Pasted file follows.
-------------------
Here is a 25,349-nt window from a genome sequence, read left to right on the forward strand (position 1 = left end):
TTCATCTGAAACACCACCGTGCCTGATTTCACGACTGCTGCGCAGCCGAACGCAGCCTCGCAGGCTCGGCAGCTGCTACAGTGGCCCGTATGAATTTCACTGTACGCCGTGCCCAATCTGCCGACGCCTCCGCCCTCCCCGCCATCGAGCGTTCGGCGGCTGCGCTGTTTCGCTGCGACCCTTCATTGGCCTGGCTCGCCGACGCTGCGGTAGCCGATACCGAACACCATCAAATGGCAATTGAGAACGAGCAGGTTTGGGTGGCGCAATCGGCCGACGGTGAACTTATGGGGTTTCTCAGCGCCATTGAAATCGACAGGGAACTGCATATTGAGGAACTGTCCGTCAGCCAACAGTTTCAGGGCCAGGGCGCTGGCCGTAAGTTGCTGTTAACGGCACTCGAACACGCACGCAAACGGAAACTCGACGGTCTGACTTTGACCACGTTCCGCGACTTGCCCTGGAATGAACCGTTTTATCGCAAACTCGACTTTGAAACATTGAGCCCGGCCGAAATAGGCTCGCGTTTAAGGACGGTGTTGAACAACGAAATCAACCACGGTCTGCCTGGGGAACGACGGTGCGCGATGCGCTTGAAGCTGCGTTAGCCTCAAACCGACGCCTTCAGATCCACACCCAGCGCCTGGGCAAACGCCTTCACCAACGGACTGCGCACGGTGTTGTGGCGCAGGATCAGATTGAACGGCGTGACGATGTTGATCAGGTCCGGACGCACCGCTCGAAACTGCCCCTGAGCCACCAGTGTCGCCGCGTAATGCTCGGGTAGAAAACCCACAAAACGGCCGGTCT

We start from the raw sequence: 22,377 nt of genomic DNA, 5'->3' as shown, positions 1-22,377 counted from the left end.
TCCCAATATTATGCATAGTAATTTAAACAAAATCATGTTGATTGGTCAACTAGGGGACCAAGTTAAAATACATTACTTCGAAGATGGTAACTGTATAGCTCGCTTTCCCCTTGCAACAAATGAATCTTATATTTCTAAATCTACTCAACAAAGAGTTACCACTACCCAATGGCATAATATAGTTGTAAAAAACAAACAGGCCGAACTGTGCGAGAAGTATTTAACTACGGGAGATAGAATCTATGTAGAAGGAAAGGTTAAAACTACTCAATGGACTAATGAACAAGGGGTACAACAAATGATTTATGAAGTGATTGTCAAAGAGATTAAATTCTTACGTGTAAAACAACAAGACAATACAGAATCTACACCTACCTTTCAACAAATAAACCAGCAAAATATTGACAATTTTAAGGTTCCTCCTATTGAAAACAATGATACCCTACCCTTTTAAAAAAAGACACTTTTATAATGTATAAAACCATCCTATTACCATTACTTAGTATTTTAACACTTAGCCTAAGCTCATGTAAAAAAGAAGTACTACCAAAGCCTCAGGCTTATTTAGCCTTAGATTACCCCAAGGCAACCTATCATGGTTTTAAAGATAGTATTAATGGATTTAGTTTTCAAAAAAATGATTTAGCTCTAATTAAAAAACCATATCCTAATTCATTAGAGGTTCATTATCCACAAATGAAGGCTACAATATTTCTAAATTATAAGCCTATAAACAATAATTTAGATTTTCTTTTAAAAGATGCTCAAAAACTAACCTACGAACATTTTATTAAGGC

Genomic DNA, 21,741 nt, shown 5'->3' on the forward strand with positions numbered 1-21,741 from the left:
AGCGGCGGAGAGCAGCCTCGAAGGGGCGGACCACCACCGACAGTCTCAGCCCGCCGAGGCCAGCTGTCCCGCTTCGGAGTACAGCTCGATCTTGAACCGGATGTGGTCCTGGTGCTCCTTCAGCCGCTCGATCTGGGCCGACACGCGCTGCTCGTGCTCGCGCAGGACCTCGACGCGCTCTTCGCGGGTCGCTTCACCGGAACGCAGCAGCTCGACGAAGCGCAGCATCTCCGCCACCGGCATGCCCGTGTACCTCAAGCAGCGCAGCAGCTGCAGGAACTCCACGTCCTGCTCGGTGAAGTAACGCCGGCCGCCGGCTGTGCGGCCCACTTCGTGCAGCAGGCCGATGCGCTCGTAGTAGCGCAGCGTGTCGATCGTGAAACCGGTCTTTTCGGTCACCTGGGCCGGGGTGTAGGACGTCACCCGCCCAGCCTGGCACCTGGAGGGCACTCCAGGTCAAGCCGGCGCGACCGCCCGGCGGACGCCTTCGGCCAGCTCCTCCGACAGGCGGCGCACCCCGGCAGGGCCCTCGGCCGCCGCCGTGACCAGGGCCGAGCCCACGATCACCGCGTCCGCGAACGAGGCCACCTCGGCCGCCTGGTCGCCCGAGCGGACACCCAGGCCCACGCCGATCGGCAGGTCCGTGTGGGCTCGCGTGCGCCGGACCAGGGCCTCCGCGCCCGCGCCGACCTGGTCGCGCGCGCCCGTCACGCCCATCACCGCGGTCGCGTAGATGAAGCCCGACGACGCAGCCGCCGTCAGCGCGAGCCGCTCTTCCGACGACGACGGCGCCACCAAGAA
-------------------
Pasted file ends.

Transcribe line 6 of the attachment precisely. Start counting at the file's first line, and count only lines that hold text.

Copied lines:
AGCGGCGGAGAGCAGCCTCGAAGGGGCGGACCACCACCGACAGTCTCAGCCCGCCGAGGCCAGCTGTCCCGCTTCGGAGTACAGCTCGATCTTGAACCGGATGTGGTCCTGGTGCTCCTTCAGCCGCTCGATCTGGGCCGACACGCGCTGCTCGTGCTCGCGCAGGACCTCGACGCGCTCTTCGCGGGTCGCTTCACCGGAACGCAGCAGCTCGACGAAGCGCAGCATCTCCGCCACCGGCATGCCCGTGTACCTCAAGCAGCGCAGCAGCTGCAGGAACTCCACGTCCTGCTCGGTGAAGTAACGCCGGCCGCCGGCTGTGCGGCCCACTTCGTGCAGCAGGCCGATGCGCTCGTAGTAGCGCAGCGTGTCGATCGTGAAACCGGTCTTTTCGGTCACCTGGGCCGGGGTGTAGGACGTCACCCGCCCAGCCTGGCACCTGGAGGGCACTCCAGGTCAAGCCGGCGCGACCGCCCGGCGGACGCCTTCGGCCAGCTCCTCCGACAGGCGGCGCACCCCGGCAGGGCCCTCGGCCGCCGCCGTGACCAGGGCCGAGCCCACGATCACCGCGTCCGCGAACGAGGCCACCTCGGCCGCCTGGTCGCCCGAGCGGACACCCAGGCCCACGCCGATCGGCAGGTCCGTGTGGGCTCGCGTGCGCCGGACCAGGGCCTCCGCGCCCGCGCCGACCTGGTCGCGCGCGCCCGTCACGCCCATCACCGCGGTCGCGTAGATGAAGCCCGACGACGCAGCCGCCGTCAGCGCGAGCCGCTCTTCCGACGACGACGGCGCCACCAAGAA